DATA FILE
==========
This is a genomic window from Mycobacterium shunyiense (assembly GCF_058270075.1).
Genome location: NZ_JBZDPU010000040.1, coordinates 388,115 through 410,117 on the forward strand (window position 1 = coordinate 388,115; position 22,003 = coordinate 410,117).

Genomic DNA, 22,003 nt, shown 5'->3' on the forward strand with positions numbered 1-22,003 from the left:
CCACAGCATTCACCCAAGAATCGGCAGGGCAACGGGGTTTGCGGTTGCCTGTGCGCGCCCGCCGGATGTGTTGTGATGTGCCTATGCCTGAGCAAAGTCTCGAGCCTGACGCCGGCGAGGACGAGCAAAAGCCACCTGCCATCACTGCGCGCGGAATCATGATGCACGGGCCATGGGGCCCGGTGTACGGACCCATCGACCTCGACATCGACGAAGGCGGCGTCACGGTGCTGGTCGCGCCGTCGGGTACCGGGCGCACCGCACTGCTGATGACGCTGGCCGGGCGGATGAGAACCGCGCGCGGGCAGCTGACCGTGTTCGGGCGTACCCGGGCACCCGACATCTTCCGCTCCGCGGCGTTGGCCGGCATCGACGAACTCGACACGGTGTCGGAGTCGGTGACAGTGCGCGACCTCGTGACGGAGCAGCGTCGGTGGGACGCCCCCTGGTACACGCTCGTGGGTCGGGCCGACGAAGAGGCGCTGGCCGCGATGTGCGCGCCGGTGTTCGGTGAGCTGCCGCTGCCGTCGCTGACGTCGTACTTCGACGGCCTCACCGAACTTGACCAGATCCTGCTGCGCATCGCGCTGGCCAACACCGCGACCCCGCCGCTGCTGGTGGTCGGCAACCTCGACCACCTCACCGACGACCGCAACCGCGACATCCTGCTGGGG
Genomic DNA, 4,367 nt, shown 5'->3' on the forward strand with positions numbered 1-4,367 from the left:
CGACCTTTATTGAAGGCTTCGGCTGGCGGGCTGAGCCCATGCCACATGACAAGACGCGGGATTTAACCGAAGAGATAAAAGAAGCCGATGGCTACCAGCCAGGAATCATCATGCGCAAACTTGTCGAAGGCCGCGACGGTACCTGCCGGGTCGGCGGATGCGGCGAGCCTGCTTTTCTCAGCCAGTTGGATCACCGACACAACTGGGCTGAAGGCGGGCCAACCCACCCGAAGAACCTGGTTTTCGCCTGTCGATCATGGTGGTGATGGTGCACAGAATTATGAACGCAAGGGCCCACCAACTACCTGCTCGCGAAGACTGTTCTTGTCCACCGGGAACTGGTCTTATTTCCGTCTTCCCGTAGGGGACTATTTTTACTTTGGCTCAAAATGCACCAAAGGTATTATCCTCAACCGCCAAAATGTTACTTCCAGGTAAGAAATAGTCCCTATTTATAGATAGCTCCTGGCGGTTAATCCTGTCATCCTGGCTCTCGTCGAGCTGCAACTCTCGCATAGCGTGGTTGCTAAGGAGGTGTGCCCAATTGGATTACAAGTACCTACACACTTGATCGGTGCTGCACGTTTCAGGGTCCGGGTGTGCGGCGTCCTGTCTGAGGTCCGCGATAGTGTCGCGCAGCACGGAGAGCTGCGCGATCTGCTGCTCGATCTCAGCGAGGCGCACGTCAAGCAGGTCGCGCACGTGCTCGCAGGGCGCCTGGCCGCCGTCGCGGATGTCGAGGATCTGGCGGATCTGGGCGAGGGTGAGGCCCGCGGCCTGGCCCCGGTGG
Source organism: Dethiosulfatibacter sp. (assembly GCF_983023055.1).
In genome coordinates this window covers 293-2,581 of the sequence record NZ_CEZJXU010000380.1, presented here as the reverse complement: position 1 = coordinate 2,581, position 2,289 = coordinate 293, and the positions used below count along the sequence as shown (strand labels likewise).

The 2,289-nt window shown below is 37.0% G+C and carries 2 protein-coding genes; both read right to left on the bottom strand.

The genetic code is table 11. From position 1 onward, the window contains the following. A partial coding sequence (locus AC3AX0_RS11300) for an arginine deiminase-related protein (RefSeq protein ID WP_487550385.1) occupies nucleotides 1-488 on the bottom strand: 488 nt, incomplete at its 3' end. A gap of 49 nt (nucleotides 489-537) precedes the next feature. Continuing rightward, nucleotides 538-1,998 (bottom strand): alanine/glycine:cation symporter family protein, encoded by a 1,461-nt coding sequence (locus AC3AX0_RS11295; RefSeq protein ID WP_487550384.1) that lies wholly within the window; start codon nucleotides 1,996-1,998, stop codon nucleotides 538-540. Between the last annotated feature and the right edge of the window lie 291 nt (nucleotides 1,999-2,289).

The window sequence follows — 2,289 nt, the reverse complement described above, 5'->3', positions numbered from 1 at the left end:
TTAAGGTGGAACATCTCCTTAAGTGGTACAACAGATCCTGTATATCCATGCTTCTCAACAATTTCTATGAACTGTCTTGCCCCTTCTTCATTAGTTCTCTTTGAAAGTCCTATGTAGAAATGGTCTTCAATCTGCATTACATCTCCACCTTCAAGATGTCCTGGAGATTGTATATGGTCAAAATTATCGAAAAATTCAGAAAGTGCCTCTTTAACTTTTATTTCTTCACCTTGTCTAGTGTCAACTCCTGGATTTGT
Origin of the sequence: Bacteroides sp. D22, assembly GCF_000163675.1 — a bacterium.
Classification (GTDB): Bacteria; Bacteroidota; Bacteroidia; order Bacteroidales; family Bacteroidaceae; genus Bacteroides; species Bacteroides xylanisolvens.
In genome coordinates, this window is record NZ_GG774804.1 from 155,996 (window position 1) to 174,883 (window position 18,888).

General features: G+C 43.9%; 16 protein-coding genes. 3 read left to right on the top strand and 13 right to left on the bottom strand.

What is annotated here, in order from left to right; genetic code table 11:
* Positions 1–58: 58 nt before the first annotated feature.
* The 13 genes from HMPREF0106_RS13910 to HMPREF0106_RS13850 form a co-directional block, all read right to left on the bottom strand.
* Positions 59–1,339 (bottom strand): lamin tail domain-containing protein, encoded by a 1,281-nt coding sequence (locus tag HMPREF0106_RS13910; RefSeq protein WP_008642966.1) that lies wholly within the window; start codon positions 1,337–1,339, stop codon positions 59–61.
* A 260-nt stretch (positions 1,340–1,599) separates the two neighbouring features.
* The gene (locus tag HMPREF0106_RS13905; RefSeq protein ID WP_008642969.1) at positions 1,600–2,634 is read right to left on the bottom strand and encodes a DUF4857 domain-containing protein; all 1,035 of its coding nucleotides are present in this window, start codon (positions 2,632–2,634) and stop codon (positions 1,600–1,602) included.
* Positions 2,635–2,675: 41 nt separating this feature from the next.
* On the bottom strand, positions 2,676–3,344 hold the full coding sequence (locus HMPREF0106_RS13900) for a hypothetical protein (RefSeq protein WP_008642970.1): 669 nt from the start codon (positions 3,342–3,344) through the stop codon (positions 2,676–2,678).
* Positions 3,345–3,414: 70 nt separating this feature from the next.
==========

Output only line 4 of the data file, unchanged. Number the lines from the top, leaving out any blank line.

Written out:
CCACAGCATTCACCCAAGAATCGGCAGGGCAACGGGGTTTGCGGTTGCCTGTGCGCGCCCGCCGGATGTGTTGTGATGTGCCTATGCCTGAGCAAAGTCTCGAGCCTGACGCCGGCGAGGACGAGCAAAAGCCACCTGCCATCACTGCGCGCGGAATCATGATGCACGGGCCATGGGGCCCGGTGTACGGACCCATCGACCTCGACATCGACGAAGGCGGCGTCACGGTGCTGGTCGCGCCGTCGGGTACCGGGCGCACCGCACTGCTGATGACGCTGGCCGGGCGGATGAGAACCGCGCGCGGGCAGCTGACCGTGTTCGGGCGTACCCGGGCACCCGACATCTTCCGCTCCGCGGCGTTGGCCGGCATCGACGAACTCGACACGGTGTCGGAGTCGGTGACAGTGCGCGACCTCGTGACGGAGCAGCGTCGGTGGGACGCCCCCTGGTACACGCTCGTGGGTCGGGCCGACGAAGAGGCGCTGGCCGCGATGTGCGCGCCGGTGTTCGGTGAGCTGCCGCTGCCGTCGCTGACGTCGTACTTCGACGGCCTCACCGAACTTGACCAGATCCTGCTGCGCATCGCGCTGGCCAACACCGCGACCCCGCCGCTGCTGGTGGTCGGCAACCTCGACCACCTCACCGACGACCGCAACCGCGACATCCTGCTGGGG